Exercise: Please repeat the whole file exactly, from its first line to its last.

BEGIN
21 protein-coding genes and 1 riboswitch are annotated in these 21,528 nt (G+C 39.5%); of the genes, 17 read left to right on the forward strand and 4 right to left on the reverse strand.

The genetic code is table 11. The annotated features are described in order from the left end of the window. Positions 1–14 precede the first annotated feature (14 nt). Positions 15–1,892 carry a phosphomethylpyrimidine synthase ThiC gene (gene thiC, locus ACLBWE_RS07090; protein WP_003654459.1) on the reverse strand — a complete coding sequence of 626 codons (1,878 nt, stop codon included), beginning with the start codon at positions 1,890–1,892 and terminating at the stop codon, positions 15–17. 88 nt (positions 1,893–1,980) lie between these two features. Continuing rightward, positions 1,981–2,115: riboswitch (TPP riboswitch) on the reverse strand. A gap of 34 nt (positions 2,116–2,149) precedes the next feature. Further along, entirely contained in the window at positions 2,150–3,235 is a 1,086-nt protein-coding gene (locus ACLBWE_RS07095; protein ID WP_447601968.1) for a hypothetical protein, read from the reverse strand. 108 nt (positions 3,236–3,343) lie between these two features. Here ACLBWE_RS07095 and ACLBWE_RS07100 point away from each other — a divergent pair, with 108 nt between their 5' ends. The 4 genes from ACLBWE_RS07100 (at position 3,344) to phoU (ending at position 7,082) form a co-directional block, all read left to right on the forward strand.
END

21 protein-coding genes and 1 riboswitch are annotated in these 21,528 nt (G+C 39.5%); of the genes, 17 read left to right on the forward strand and 4 right to left on the reverse strand.

The genetic code is table 11. The annotated features are described in order from the left end of the window. Positions 1–14 precede the first annotated feature (14 nt). Positions 15–1,892 carry a phosphomethylpyrimidine synthase ThiC gene (gene thiC, locus ACLBWE_RS07090; protein WP_003654459.1) on the reverse strand — a complete coding sequence of 626 codons (1,878 nt, stop codon included), beginning with the start codon at positions 1,890–1,892 and terminating at the stop codon, positions 15–17. 88 nt (positions 1,893–1,980) lie between these two features. Continuing rightward, positions 1,981–2,115: riboswitch (TPP riboswitch) on the reverse strand. A gap of 34 nt (positions 2,116–2,149) precedes the next feature. Further along, entirely contained in the window at positions 2,150–3,235 is a 1,086-nt protein-coding gene (locus ACLBWE_RS07095; protein ID WP_447601968.1) for a hypothetical protein, read from the reverse strand. 108 nt (positions 3,236–3,343) lie between these two features. Here ACLBWE_RS07095 and ACLBWE_RS07100 point away from each other — a divergent pair, with 108 nt between their 5' ends. The 4 genes from ACLBWE_RS07100 (at position 3,344) to phoU (ending at position 7,082) form a co-directional block, all read left to right on the forward strand.